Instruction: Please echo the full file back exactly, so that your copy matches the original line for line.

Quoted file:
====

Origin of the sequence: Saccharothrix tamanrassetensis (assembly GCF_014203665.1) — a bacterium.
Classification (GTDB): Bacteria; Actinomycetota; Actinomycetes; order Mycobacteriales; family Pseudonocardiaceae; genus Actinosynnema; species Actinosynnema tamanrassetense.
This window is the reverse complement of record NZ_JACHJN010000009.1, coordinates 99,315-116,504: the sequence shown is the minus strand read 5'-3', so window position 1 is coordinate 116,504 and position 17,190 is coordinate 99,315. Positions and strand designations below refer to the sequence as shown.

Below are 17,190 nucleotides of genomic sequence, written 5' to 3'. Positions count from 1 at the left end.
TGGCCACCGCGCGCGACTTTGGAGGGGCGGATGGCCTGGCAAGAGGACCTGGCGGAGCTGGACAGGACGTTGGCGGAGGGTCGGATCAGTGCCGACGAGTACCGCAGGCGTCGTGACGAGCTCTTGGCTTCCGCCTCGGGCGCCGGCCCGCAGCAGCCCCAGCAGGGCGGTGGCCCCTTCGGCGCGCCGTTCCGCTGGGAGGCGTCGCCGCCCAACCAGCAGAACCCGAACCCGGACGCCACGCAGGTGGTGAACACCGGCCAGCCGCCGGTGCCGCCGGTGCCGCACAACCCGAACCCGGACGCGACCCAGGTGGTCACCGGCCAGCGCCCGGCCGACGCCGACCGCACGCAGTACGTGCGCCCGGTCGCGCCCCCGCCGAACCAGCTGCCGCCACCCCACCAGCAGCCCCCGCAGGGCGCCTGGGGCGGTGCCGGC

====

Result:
Origin of the sequence: Saccharothrix tamanrassetensis (assembly GCF_014203665.1) — a bacterium.
Classification (GTDB): Bacteria; Actinomycetota; Actinomycetes; order Mycobacteriales; family Pseudonocardiaceae; genus Actinosynnema; species Actinosynnema tamanrassetense.
This window is the reverse complement of record NZ_JACHJN010000009.1, coordinates 99,315-116,504: the sequence shown is the minus strand read 5'-3', so window position 1 is coordinate 116,504 and position 17,190 is coordinate 99,315. Positions and strand designations below refer to the sequence as shown.

Below are 17,190 nucleotides of genomic sequence, written 5' to 3'. Positions count from 1 at the left end.
TGGCCACCGCGCGCGACTTTGGAGGGGCGGATGGCCTGGCAAGAGGACCTGGCGGAGCTGGACAGGACGTTGGCGGAGGGTCGGATCAGTGCCGACGAGTACCGCAGGCGTCGTGACGAGCTCTTGGCTTCCGCCTCGGGCGCCGGCCCGCAGCAGCCCCAGCAGGGCGGTGGCCCCTTCGGCGCGCCGTTCCGCTGGGAGGCGTCGCCGCCCAACCAGCAGAACCCGAACCCGGACGCCACGCAGGTGGTGAACACCGGCCAGCCGCCGGTGCCGCCGGTGCCGCACAACCCGAACCCGGACGCGACCCAGGTGGTCACCGGCCAGCGCCCGGCCGACGCCGACCGCACGCAGTACGTGCGCCCGGTCGCGCCCCCGCCGAACCAGCTGCCGCCACCCCACCAGCAGCCCCCGCAGGGCGCCTGGGGCGGTGCCGGC